Home > The neurocognitive correlates of non-substance addictive behaviors.

Christensen, Erynn and Albertella, Lucy and Chamberlain, Samuel R and Brydevall, Maja and Suo, Chao and Grant, Jon E and Yücel, Murat and Lee, Rico Sze Chun (2024) The neurocognitive correlates of non-substance addictive behaviors. Addictive Behaviors, 150, 107904. https://doi.org/10.1016/j.addbeh.2023.107904.

External website: https://www.sciencedirect.com/science/article/pii/...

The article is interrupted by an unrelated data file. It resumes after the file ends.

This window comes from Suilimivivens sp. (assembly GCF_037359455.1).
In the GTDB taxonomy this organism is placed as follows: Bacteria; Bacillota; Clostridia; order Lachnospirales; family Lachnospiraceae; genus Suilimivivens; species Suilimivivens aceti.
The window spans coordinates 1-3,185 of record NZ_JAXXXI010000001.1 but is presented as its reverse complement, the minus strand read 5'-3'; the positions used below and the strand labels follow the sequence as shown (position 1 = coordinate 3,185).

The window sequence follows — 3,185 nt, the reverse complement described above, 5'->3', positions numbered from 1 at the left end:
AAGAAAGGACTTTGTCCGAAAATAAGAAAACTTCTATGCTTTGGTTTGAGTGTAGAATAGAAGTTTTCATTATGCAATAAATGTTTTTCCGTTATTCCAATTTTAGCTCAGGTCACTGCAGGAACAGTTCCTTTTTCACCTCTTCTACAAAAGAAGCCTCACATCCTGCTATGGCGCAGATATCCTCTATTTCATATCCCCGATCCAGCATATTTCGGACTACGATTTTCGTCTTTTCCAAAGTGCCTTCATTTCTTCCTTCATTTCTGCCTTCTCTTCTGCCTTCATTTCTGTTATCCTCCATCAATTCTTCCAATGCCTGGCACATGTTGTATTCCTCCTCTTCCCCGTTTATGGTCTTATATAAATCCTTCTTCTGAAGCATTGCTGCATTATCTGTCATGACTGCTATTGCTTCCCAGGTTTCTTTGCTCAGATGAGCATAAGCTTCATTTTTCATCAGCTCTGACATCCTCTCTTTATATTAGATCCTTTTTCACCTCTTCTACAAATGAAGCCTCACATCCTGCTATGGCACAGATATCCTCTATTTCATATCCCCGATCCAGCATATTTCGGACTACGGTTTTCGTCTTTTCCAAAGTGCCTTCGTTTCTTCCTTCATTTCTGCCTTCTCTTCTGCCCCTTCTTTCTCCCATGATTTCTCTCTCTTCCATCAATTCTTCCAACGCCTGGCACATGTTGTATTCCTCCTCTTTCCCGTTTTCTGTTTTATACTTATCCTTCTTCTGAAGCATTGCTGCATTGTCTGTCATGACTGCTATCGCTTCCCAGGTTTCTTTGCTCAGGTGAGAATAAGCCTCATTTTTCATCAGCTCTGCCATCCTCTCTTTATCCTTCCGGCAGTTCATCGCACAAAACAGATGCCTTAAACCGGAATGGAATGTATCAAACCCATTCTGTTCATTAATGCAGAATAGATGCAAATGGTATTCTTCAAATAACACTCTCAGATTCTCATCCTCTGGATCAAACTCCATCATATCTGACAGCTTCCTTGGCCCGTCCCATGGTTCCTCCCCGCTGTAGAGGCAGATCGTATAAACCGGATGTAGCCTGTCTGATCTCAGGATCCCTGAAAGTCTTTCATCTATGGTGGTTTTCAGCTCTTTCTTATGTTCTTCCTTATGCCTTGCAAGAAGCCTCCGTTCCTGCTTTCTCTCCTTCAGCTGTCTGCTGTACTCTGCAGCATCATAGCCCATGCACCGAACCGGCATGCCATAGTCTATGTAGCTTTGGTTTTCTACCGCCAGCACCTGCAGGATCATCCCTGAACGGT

Neurocognitive deficits have been implicated as transdiagnostic risk markers of substance use disorders. However, these have yet to be comprehensively evaluated in other, non-substance addictions. In a large, general community sample (N = 475) the present study evaluated the neurocognitive correlates of problem alcohol use and three non-substance-related addictive behaviors: addictive eating (AE), problematic pornography use (PPU), and problematic use of the internet (PUI), to identify potential shared and distinct neurocognitive correlates. A sample of Australian residents (54.4 % female M[SD] age = 32.4[11.9] years) completed a comprehensive online assessment of neurocognitive tasks tapping into eight distinct expert-endorsed domains purportedly associated with addiction. Multiple linear regressions with bootstrapping were used to examine associations among each addictive behavior of interest and neurocognition, trait impulsivity, and compulsivity, as well as key covariates. Neurocognition was differentially associated with each addictive behavior. None of the neurocognitive domains were significantly associated with problematic alcohol use or AE (p >.05), poorer performance monitoring was significantly associated with higher levels of PPU and PUI (β = -0.10, p =.049; β = -0.09, p =.028), and a preference for delayed gratification was associated with more severe PUI (β = -0.10, p =.025). Our findings have theoretical implications for how we understand non-substance addiction and suggest the need for a more nuanced approach to studying addictive behaviors that take into account the underlying neurocognitive mechanisms associated with each type of addiction.

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